Advanced Clinician Scientist Fellow - Dr Michelle Lockley
Dr Michelle Lockley is a Cancer Research UK Advanced Clinician Scientist Fellow at Queen Mary University of London, and Honorary Consultant in Medical Oncology at University College London Hospital.
My research uses oncolytic adenoviruses to treat metastatic ovarian cancer. We increasingly recognise that these viruses work, at least in part, by making the woman’s own immune system kill the cancer. My recent work is aimed at managing this immune response and inflammation, in order to make the viruses work as well as possible without causing too many side effects.
We have also recently found in the laboratory that our viruses work best in ovarian cancer that is resistant to chemotherapy. This excited me as there are hardly any effective treatments for women in this situation, so I now have a growing interest in understanding chemotherapy resistance so that we can find ways to treat it better.
Finally, I am very focused on making the best use of patient samples kindly donated by the women I treat, and I run the Barts Gynae Tissue Bank.
What inspired you to pursue a career in clinical academia?
My excitement really took off during my intercalated BSc and I think it’s great that more medical schools are offering these programmes so that medical students get a chance to find out about research at an early career stage. After my PhD, it was obvious that I would be a clinical academic and the more I do, the more that idea is reinforced – I enjoy it more and more!
In addition to the money, the personal support has been invaluable. After my first four years I really felt that I had learnt how to lead a lab team.
What do you wish you’d known about the application and interview process when you were applying for your first Fellowship position?
It is essential to understand the process – how grants are reviewed and scored and what happens at the interview. I am lucky in that I work within a great Institute, which has always been supportive. We have other clinician scientists and several high profile scientists who sit on grant selection panels, so I had a lot of guidance.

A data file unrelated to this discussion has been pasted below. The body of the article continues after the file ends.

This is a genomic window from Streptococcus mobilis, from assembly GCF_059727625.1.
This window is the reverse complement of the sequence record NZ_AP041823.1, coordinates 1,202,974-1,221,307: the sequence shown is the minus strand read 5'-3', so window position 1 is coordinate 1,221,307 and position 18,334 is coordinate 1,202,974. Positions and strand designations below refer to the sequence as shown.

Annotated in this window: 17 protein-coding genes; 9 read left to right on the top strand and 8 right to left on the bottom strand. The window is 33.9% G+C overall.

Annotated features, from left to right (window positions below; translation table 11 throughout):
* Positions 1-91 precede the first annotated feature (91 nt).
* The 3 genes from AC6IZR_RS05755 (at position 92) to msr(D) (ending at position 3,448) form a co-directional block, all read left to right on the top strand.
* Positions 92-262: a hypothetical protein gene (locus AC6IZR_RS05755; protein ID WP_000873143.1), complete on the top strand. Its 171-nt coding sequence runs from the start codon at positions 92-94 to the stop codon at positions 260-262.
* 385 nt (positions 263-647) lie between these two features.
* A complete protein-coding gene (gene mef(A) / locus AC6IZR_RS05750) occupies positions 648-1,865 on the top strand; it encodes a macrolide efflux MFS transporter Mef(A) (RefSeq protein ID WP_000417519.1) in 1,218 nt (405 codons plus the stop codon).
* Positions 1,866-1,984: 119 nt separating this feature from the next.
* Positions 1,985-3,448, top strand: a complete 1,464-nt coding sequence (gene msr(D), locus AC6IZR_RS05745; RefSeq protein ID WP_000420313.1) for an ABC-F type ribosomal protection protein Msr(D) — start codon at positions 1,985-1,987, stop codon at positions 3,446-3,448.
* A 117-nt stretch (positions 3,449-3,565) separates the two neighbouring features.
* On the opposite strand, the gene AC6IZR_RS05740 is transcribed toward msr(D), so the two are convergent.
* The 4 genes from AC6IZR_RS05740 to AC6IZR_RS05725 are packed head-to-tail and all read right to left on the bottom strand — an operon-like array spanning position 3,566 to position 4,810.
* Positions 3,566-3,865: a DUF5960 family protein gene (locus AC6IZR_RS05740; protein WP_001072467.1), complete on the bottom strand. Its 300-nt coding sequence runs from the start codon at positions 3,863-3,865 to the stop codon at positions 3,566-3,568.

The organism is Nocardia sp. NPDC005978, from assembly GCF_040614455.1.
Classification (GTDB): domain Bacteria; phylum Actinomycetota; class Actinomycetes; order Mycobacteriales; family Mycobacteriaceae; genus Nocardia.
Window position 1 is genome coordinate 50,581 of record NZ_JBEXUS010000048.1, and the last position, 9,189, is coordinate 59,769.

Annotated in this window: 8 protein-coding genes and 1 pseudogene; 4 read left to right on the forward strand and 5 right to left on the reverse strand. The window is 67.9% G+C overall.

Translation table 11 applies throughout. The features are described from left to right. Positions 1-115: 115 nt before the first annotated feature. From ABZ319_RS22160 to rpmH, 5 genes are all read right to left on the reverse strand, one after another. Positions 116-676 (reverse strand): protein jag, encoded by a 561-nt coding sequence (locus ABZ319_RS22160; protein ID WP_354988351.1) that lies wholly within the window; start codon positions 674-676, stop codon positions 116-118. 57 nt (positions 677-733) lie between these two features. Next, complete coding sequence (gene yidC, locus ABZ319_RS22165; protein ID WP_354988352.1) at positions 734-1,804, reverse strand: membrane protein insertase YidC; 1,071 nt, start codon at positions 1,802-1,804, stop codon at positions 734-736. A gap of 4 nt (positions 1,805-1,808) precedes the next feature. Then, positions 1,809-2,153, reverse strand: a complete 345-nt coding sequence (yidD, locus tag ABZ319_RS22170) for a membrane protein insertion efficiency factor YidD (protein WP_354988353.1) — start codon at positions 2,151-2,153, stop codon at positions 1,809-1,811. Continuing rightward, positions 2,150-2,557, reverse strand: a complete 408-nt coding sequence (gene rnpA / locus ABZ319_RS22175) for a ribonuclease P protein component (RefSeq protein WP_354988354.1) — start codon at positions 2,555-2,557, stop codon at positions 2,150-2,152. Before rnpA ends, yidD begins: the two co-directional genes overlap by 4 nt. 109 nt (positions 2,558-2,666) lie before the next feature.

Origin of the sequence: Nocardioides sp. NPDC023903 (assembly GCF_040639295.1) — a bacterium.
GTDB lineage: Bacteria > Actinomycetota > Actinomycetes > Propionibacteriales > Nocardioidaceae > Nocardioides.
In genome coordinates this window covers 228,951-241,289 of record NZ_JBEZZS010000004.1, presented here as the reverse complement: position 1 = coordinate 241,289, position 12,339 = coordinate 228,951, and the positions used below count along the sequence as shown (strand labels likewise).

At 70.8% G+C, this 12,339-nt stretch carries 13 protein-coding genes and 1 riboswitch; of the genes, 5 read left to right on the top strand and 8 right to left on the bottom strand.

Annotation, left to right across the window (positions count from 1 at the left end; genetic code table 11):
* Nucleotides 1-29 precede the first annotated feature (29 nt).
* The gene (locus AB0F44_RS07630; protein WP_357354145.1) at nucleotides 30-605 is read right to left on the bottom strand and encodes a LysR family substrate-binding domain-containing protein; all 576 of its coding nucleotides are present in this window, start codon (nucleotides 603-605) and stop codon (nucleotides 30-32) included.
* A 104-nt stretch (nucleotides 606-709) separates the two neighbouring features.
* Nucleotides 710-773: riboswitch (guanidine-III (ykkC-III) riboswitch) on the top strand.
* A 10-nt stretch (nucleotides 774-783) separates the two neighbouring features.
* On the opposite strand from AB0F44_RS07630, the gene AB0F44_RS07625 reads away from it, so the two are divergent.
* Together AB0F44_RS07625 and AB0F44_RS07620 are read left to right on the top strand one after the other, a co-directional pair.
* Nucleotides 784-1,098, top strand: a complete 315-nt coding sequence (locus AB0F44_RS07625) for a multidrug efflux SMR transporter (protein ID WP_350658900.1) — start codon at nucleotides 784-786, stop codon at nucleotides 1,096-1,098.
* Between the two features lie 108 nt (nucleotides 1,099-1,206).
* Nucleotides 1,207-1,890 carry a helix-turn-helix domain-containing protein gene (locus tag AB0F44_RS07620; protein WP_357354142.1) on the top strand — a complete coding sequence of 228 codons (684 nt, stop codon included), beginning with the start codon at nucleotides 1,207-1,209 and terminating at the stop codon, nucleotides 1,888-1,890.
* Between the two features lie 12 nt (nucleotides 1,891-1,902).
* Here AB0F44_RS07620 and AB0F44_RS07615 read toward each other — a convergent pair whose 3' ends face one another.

What do you find is most difficult aspect of applying for a grant?
For me, the ideas come fairly easily but finding time to do them justice is hard. I’ve got better at being tough about competing commitments.
How do you manage your research and clinical commitments?
I have to be very clear about managing my time and almost compartmentalising the clinical and academic parts of my week.
What has funding from Cancer Research UK helped you achieve?
CRUK funding has set me off on a great footing. In addition to the money, the personal support – like the mentorship programme – has been invaluable, and it has helped me a lot with scientific independence. After my first four years I really felt that I had learnt how to lead a lab team, write a paper, obtain grant income etc.
What are you most proud of in your career?
Obtaining my CRUK Advanced Clinician Scientist Fellowship felt like an amazing achievement. Publishing my first piece of original research as corresponding author was also pretty special.
I am always challenged, there is always something new to do
What has surprised you about a career as a clinical academic?
The most pleasant surprise is that it is constantly changing. I am always challenged, there is always something new to do and as I forge more collaborations and my research team grows it just gets more interesting. One aspect that I particularly value is the freedom and flexibility we can have in our careers – I really recommend it!
What do you hope to be doing in 10 years’ time?
Running CRUK? (Just kidding!) I will definitely be involved in research as well as patient care. Ten years feels like long time...
What do you look for in a role model and why?
I’m lucky in that I’m surrounded by inspirational people so I look to different people for different things. The qualities they possess and which I most admire include: ambition, rigour, open-mindedness and fantastic team management skills.
Find out more
If Michelle's story has inspired you, find out more about eligibility for this funding scheme and how to make an application.